# Thread: direction component of vector without case analysis

1. ## direction component of vector without case analysis

Vector related question here - mostly out of curiousity: Is there a way, starting with a vector in component form (<x, y>) to get the direction angle in [0, 2 * pi) without using case analysis based on the quadrant the vector is in? In a programming project I wanted to write a function that pulls out the direction angle, in radians, from a vector in component form. So I wrote this:

Code:
vectorDirection :: (Double, Double) -- vector
-> Double -- angle in radians
vectorDirection (0, 0) = 0.0 / 0.0 -- NaN
vectorDirection (x, y)
| x >= 0 && y >= 0 = a
| x < 0 && y >= 0 = pi - a
| x < 0 && y < 0 = pi + a
| otherwise = 2 * pi - a
where a = atan (abs y / abs x)
In other words, I used arctan (|y| / |x|) to get an angle, but since that angle's meaning changes depending on which quadrant the vector is in, I have to use case analysis to adjust it so that it becomes a nice standard angle between 0 and 2 * pi. This is the only way I saw it done in my old trigonometry book, but I was wondering if there was a more direct method.

2. ## Re: direction component of vector without case analysis

Angle = $\arctan(y/x) + \frac{|x| - x}{2|x|} \ \pi$

works as a single formula for $x \ne 0$, except it's in the range $\left(-\frac{\pi}{2}, \frac{\pi}{2}\right) \bigcup \left(\frac{\pi}{2}, \frac{3\pi}{2}\right)$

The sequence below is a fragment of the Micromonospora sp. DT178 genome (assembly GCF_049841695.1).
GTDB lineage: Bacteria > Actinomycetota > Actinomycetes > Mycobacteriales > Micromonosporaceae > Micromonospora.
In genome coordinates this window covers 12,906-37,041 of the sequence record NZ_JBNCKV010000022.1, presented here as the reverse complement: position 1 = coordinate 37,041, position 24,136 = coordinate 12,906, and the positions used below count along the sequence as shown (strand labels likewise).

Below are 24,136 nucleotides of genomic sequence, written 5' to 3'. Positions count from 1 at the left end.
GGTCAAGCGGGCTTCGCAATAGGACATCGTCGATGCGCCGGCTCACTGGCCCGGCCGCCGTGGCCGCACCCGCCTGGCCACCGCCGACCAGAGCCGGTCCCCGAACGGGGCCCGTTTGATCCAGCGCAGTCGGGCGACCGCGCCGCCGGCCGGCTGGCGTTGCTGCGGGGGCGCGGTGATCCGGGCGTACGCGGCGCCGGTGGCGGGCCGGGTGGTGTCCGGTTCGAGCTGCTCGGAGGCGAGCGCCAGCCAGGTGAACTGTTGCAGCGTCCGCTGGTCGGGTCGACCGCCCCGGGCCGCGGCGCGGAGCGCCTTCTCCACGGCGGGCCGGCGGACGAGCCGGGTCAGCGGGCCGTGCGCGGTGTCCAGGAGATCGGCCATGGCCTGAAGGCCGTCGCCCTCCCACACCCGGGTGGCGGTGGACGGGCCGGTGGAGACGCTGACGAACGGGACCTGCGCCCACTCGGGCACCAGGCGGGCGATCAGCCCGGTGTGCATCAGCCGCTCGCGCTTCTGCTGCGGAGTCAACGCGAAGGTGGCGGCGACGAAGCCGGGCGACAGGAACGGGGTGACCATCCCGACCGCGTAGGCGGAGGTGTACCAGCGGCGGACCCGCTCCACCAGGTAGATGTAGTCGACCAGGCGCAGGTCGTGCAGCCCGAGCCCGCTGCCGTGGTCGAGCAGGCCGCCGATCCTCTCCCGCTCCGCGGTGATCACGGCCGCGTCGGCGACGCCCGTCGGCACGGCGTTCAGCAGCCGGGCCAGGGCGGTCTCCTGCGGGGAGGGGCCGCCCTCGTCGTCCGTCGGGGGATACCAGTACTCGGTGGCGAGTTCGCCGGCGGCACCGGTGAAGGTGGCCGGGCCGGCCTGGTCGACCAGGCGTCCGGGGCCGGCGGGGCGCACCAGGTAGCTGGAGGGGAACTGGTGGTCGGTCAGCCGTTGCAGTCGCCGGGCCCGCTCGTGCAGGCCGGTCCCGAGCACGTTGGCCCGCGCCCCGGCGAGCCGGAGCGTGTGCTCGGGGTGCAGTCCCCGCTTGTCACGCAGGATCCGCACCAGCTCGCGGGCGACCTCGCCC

3. ## Re: direction component of vector without case analysis

Originally Posted by johnsomeone
Angle = $\arctan(y/x) + \frac{|x| - x}{2|x|} \ \pi$

works as a single formula for $x \ne 0$, except it's in the range $\left(-\frac{\pi}{2}, \frac{\pi}{2}\right) \bigcup \left(\frac{\pi}{2}, \frac{3\pi}{2}\right)$
Erm... well thanks, but [0, 2*pi) is most definitely the range I am looking for. Much more ideal for programming applications.

4. ## Re: direction component of vector without case analysis

$f(t) = \frac{|t|-t}{2|t|}$

You can use $f(t)$ and $f(-t)$ to setup up your cases algebraically within a function. It's like building a switch statement into the formula, because it's an indicator function - it's 1 when $t$ is negative and 0 when $t$ is positive.

So far, you have what you seek, except that in the $\left(-\frac{\pi}{2}, 0 \right)$ case, you'd like to add $2 \pi$.

So we need to add $2 \pi$ only if the result is in the 4th quadrant, and so use $f$ to incorporate that. So do:

$Angle = \arctan(y/x) + \pi f(x) + 2 \pi f(-x)f(y)$

$= \arctan(y/x) + \pi ( f(x) + 2 f(-x)f(y))$

$= \arctan(y/x) + \pi \left\{ \left(\frac{|x|-x}{2|x|}\right) + 2\left(\frac{|-x|-(-x)}{2|-x|}\right)\left(\frac{|y|-y}{2|y|}\right) \right\}$

$= \arctan(y/x) + \pi \left\{ \left(\frac{|x|-x}{2|x|}\right) + 2\left(\frac{|x|+x}{2|x|}\right)\left(\frac{|y|-y}{2|y|}\right) \right\}$

$= \arctan(y/x) + \frac{\pi}{2|x||y|} \{ |y|(|x|-x) + (|x|+x)(|y|-y) \}$

$= \arctan(y/x) + \frac{\pi}{2|x||y|} \{ (|x||y|-x|y|) + (|x||y|+x|y|-|x|y - xy) \}$

$= \arctan(y/x) + \frac{\pi}{2|x||y|} \{ 2|x||y| -|x|y - xy \}$

Thus, when $x \ne 0$ and $y \ne 0$, have

$Angle = \arctan(y/x) + \pi \ \frac{2|x||y| -|x|y - xy}{2|x||y|} \in [0, 2\pi)$

Of course, you'll still need if-statements to check for x or y being 0.